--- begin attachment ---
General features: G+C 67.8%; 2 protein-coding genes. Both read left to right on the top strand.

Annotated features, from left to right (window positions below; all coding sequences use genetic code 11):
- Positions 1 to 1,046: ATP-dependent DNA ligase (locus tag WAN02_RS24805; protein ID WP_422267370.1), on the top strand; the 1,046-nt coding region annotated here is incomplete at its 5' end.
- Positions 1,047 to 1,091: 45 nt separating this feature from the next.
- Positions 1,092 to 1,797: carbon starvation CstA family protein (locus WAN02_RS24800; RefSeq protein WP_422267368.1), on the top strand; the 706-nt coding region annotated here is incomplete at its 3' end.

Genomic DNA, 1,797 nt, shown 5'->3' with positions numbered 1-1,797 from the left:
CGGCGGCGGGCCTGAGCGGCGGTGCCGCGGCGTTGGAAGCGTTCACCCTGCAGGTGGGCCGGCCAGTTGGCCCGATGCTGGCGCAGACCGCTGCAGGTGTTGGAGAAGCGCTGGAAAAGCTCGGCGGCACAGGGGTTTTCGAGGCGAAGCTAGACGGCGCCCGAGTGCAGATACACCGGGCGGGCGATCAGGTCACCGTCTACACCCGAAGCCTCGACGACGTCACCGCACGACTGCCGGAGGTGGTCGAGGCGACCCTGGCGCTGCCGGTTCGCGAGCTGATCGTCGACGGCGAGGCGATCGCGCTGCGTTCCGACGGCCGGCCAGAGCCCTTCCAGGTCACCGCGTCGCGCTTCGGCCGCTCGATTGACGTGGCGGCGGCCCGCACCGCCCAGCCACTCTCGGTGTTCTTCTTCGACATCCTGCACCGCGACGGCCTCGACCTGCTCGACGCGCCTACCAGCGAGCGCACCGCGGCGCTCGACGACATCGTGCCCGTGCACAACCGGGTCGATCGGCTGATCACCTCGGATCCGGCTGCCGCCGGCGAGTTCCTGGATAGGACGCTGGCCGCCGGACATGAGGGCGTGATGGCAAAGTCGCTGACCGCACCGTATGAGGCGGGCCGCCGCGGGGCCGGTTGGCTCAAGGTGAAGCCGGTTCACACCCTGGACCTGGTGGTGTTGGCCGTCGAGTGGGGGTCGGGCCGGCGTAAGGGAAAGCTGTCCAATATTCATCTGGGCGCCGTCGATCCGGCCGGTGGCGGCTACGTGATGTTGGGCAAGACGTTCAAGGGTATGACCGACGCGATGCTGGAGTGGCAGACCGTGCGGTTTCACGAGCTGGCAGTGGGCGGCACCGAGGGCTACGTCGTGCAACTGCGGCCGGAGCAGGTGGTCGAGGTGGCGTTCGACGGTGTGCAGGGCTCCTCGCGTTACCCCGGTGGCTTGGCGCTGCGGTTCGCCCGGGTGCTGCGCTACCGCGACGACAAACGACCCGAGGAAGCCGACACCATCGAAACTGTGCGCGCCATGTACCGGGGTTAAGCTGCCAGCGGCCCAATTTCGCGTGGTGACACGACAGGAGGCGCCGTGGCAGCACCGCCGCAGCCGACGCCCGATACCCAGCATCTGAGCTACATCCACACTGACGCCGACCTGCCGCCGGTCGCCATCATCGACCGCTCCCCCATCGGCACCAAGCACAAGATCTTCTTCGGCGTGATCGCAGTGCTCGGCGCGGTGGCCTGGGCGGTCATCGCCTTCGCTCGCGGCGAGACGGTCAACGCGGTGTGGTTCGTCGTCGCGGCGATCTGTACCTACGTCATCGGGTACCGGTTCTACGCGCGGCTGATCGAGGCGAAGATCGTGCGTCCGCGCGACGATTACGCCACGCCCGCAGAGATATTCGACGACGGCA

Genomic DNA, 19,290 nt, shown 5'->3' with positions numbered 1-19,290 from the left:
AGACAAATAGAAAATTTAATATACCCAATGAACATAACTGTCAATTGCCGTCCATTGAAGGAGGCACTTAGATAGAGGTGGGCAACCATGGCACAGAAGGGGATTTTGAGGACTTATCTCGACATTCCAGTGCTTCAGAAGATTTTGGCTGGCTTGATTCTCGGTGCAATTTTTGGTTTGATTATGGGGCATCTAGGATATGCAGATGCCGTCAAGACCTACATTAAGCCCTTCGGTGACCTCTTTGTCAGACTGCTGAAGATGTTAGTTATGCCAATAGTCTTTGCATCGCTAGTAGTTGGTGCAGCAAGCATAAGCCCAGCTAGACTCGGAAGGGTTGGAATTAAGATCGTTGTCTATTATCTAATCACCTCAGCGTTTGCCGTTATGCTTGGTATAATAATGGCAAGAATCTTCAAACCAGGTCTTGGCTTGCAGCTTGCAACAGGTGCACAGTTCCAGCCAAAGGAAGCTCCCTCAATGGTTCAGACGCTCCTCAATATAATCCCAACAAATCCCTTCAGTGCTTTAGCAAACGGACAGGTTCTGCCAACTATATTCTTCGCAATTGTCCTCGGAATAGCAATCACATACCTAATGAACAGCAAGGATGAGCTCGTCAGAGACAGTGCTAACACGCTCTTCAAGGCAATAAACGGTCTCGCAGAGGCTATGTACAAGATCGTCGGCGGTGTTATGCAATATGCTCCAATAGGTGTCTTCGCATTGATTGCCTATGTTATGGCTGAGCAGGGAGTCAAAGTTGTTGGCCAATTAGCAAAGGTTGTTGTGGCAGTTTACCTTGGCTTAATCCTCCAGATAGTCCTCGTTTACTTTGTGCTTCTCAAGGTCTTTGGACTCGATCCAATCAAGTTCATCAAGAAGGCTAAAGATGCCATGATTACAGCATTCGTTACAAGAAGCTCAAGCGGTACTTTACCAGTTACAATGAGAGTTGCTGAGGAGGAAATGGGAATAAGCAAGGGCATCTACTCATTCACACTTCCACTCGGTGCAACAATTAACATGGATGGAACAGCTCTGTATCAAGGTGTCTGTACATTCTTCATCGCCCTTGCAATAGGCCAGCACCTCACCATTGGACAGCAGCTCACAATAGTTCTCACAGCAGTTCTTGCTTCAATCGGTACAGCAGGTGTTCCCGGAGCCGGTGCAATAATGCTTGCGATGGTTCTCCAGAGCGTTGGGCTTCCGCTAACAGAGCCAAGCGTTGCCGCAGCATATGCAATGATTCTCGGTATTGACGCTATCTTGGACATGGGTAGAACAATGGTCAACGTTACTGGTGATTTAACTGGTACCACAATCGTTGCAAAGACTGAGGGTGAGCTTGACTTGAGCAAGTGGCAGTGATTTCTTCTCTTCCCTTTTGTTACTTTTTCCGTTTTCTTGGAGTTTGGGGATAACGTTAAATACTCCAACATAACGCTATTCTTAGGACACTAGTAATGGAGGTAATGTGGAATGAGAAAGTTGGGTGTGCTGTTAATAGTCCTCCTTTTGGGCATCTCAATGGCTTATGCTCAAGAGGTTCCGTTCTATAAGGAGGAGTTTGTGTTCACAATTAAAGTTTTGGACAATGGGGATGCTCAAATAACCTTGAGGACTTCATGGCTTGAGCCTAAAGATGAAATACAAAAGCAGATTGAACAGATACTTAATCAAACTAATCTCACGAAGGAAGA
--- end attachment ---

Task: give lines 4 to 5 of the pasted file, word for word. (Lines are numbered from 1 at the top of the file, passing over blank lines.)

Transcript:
- Positions 1,047 to 1,091: 45 nt separating this feature from the next.
- Positions 1,092 to 1,797: carbon starvation CstA family protein (locus WAN02_RS24800; RefSeq protein WP_422267368.1), on the top strand; the 706-nt coding region annotated here is incomplete at its 3' end.